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Discussion Starter · #1 ·
I just have a question for anyone who has used 2 smaller bookshelf speakers to be used as a center. I have two extra bookshelf speakers currently and thought about how it would be great to just bond the speakers end to end... of course they would be symetric as well and this would create a fairly decent size center. I heard where some people do use a bookshelf as a center by just laying it down on its side but I'm going to be using two speakers instead. I would connect the speakers in "Parallel" instead of series to keep the same impedence. What would be the drawback of this design? I mean... isn't it pretty much the same as having a center with many woofers and tweeters? Crossover would function the same and both speakers will be connected to the center channel output. I guess I'm just wondering if this has been done before and if it actually works well. Any thoughts and recommendations would be appreciated. Since you are connecting two speakers to one source and have to share the power... would this cause the sound to be too weak? I have hard time believing this method wouldn't work. Anyone... please chime in.


Cy
 

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When you connect them in "parallel" you actually half the impedance (if they are the same speaker). So if you have 2 8-ohm speakers, you will be running them "paralleled" at 4 ohms. This will put basically a 2x strain on your amp's center channel. What kind of speakers are they and how are you powering them?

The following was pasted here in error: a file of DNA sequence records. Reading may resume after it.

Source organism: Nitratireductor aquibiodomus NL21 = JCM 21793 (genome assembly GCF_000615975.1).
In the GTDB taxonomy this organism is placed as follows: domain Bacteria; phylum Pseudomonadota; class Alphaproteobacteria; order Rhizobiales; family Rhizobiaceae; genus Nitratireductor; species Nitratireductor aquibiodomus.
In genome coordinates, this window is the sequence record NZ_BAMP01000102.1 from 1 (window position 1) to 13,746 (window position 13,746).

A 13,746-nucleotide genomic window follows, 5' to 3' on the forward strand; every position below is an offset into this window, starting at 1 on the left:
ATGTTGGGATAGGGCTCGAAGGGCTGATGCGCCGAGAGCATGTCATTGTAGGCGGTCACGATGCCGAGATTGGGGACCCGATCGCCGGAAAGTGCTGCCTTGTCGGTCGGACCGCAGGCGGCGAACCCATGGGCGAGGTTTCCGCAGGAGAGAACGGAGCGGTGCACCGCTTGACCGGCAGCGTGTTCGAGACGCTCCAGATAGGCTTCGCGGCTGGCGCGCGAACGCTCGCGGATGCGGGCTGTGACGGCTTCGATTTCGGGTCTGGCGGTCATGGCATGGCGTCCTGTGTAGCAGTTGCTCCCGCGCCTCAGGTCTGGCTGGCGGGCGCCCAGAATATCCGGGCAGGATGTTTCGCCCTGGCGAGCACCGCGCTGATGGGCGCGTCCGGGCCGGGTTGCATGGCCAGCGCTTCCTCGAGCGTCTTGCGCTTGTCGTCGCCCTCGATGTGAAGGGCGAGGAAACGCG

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If they don't match your mains, then you're better off without a center speaker altogether. It's fine to use bookshelf speakers as center speakers. In fact, if you can align them so that they're in line with your mains, using a matched bookshelf speaker is preferable to a horizontal center speaker.


However, there are two factors working against using bookshelf speakers -- 1) the bookshelf speakers are typically not magnetically shielded to prevent TV interference, whereas dedicated center speakers are shielded; and 2) the TV usually sits exactly where the bookshelf speaker should go, and their vertical design is not easy to integrate with the TV. A horizontal center speaker is a compromise design necessitated by where the TV usually sits.
 

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Discussion Starter · #4 ·
I just realized that you do instead a get 4ohm load with two 8ohm speakers in parallel... yikes! I guess that's why no one has really done it unless you want your center channel blown out. I guess there really isn't anything you can do to combine two bookshelf speakers rate at 8ohm to get just one 8ohm speaker. Oh well.. that's why I asked.
 

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Not a good idea. You will get comb filtering that's worse than the typically bad woofer-tweeter-woofer design of most center channels.


Check out the question in the middle of the page with the measurements:

http://www.hometheaterhifi.com/qa/qa2002/qa324.html
 

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Discussion Starter · #6 ·